Greek Yarrow is a slow-growing, tidy, dense evergreen ground cover. This beauty is a reliable heavy-bloomer bearing bright white clusters of tiny flowers for many weeks in late spring. Attracts bees and butterflies.
Woolly Yarrow is a vigorous, low growing, evergreen ground cover forming tight clumps of charming, fuzzy grey-green leaves.Clusters of cheerful yellow blossoms pop up in late spring. Attracts bees and butterflies.
A natural hybrid from Bulgaria, this unusual and charming miniature yarrow produces clumps of small white flowers over carpets of attractive silvery leaves. Expanding gradually by root, this plant can form loose colonies.
Rocky Mountain Columbine: Glorious light to deep blue flowers 2-3in across sometimes bi-colored with white. An excellent border perennial, grand for cutting, in bloom for several weeks and will grow in sun or light shade. Pollinators: bumblebees, hawk moths. Tolerates clay. More info here.
Golden-spurred Columbine, a native of the canyons of the Southwest produces fragrant cheerful yellow flowers with long outward-curving spurs In late spring. The fragrant blooms rise on slender stems above beautiful blue-green, fernlike foliage. Tolerates clay. More information here.
‘Flashing Lights’ Dianthus (Pink): This evergreen dianthus is not pink, but a deep, brilliant red. The mound of narrow, dark green, grassy leaves is attractive year-round. Great for low edging at the front edge of a bed or in a rock garden. Attracts butterflies.
‘Firewitch’ Dianthus (Pink) is a bouquet of electric magenta flowers with frilly edges over a mound of attractive gray-green foliage. Excellent rock garden plant, or use at the front of a border. Attracts butterflies.
Thin purple petals of this Conflower drape delicately from a bold brown center. It is lovely in a bouquet and also great for naturalizing en masse in the garden. Its deep taproot allows it to thrive in dry soils. Nectar plant for Monarch and other butterflies. Tolerates clay. Pollinators: bees, butterflies.
This is the prostrate form of the native Mormon Tea shrub. Thin stems intertwine on the ground to gradually form a thick, sprawling, evergreen groundcover. In mid-summer dozens of bright red berry-like flowers appear, nestled down in the foliage. From Tibet, rare.
This beautiful little plant appears to be a variety of Sulfur Buckwheat. Its sculpted leaves and diminutive shrubby form make it an outstanding rock garden plant. Blooms earlier than our regular Sulfur Buckwheat.
Sulfur Buckwheat is arguably the best all-around landscape plant native to S. Idaho. Bright yellow flower heads rise over a mat of spoon-shaped leaves and mature into a lovely copper color over the course of the summer. The basal leaves turn reddish-green in the fall and are attractive all winter long. Boise foothills native. Pollinators: butterflies, bees.
Woolly Sunflower, also called “Oregon Sunshine” (in Oregon!), is one of the real standouts among native Idaho flowering plants. Relatively abundant but usually small in the wild, Woolly Sunflower grows to impressive size in the garden with a bit of extra water. It puts on a beautiful flush of yellow daisies in the late spring; foliage is semi-evergreen and handsome otherwise.
Lydia broom, a well-behaved flowering shrub, is a stunning sight in late spring,–covered with bright yellow pea-like flowers. Otherwise, the evergreen mound of wiry stems provide good structure year round. Tolerates clay. Don’t confuse with invasive Scotch Broom. Choice!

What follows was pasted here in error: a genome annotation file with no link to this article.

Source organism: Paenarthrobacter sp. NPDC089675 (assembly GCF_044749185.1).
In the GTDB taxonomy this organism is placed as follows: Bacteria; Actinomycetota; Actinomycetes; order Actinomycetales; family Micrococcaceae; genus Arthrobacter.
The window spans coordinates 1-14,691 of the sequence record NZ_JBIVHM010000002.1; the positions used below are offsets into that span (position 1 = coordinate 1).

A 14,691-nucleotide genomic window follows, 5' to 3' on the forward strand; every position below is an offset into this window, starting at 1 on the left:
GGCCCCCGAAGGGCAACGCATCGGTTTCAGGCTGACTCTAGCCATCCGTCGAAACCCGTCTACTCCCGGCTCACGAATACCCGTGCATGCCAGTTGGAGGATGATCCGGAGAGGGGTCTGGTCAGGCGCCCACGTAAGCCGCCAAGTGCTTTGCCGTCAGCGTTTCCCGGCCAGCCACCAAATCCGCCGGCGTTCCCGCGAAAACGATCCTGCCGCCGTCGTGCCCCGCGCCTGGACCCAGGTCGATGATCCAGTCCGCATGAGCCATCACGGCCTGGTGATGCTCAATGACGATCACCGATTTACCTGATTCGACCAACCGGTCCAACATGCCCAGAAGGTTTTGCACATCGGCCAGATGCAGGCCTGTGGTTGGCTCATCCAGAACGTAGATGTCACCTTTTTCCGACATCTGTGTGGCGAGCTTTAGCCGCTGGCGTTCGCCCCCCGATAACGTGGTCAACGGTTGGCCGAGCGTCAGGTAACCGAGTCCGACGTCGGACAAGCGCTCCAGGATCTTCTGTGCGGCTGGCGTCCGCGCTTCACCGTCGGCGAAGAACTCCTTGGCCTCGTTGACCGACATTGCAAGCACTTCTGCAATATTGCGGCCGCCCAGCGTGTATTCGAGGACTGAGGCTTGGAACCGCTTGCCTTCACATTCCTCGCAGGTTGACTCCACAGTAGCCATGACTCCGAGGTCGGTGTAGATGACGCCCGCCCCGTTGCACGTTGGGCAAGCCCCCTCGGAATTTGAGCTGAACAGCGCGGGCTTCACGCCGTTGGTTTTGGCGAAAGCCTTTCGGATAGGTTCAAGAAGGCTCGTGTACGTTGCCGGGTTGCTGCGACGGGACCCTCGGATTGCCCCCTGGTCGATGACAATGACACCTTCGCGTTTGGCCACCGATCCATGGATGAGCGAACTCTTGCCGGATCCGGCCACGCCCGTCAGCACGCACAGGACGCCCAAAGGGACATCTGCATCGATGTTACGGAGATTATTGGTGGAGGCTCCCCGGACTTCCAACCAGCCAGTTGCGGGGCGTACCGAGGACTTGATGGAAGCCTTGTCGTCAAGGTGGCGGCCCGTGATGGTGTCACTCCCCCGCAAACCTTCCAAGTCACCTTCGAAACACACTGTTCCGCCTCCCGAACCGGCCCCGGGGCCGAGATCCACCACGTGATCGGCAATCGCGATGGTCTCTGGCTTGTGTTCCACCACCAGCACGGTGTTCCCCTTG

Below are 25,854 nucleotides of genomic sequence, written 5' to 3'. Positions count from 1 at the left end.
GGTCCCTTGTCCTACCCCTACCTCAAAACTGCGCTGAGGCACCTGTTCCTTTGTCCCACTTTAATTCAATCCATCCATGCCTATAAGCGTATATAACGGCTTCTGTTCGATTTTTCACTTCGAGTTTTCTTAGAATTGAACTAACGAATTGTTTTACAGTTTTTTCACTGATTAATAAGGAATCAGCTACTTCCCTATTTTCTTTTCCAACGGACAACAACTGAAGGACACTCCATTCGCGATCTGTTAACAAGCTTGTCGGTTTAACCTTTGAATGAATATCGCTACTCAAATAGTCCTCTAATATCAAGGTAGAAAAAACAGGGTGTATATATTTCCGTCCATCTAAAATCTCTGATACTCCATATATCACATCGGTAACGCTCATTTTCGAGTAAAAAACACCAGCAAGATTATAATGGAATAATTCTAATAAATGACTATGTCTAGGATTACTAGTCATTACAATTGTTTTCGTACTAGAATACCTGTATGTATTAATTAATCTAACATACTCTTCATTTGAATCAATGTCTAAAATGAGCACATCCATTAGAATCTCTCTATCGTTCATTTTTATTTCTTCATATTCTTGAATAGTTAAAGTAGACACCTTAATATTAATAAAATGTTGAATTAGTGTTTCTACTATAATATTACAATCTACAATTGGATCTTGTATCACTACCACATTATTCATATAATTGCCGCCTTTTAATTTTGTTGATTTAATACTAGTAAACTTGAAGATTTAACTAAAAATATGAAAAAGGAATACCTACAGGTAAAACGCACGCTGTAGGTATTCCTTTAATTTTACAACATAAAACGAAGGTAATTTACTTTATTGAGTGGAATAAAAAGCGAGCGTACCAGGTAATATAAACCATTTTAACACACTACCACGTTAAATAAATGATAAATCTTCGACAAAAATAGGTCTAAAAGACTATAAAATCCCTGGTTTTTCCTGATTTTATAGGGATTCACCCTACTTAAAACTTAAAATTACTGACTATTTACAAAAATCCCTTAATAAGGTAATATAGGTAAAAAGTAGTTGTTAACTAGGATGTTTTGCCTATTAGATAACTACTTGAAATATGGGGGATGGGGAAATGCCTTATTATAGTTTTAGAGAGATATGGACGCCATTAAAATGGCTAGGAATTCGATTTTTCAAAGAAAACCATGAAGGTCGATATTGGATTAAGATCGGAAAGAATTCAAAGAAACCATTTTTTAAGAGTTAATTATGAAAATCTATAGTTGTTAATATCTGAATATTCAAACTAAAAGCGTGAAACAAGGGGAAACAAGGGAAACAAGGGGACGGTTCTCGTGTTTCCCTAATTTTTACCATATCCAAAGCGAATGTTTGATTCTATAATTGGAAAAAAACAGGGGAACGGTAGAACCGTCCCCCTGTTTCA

This showy biennial is a favorite of hikers. In its first year, Scarlet Gilia produces a clump of grassy basal leaves. In the second year it shoots up tall spikes covered with brilliant orange-red flowers. Will self-sow once established. Great hummingbird plant. More info here.
Lavender “Grosso” is a vigorous, large lavender with long, deep purple flower spikes in early to mid-summer. Extremely drought- tolerant, good foundation planting.Flower spikes may be cut back for repeat bloom. Evergreen foliage. Pollinators: bees.
Lewis Flax, a vigorous native that produces masses of cheerful little blue flowers from late spring through mid-summer. Each flower lasts only a day, drops to the ground and is replaced by more the next morning. Charming. Pollinators: bees.
Sandwort-like white flowers over club-moss like foliage. Here is a low-growing woody perennial with small needle-like leaves and white flowers, It typically grows in rock crevices or on rocky soils, likes good drainage. Would benefit from afternoon shade.
Hopflower Oregano is an outstanding cascading ground cover. This ornamental oregano produces hundreds of small lantern-like flowers on wiry stems. Terrific for edging, cascading over walls or filling in between larger plants. Not currently available.
Wastach Penstemon is a beautiful, showy native penstemon with attractive dark green glossy leaves and tall stalks of densely packed, relatively small rich blue flowers in early spring to late summer Requires minimal care. Resistant to diseases and grows well in poor soils. Pollinators: hummingbirds and bees. Not currently available.
Davidson’s Penstemon is a choice landscape plant with a low, sprawling woody structure that allows it to function like a ground cover. If given some sun protection in winter it will be completely evergreen. Lavender tubular flowers show up in late spring. Likes well-drained soils.
Firecracker Penstemon has vivid red blooms, dark green basal leaves. Upright, woody-based, evergreen or semi-evergreen perennial with blue-green leaves. In early summer, bears tubular, bright scarlet flowers. Prefers poor to moderately fertile, well drained soil and full sun. Great for dry desert-scapes. Pollinators: hummingbirds and bees.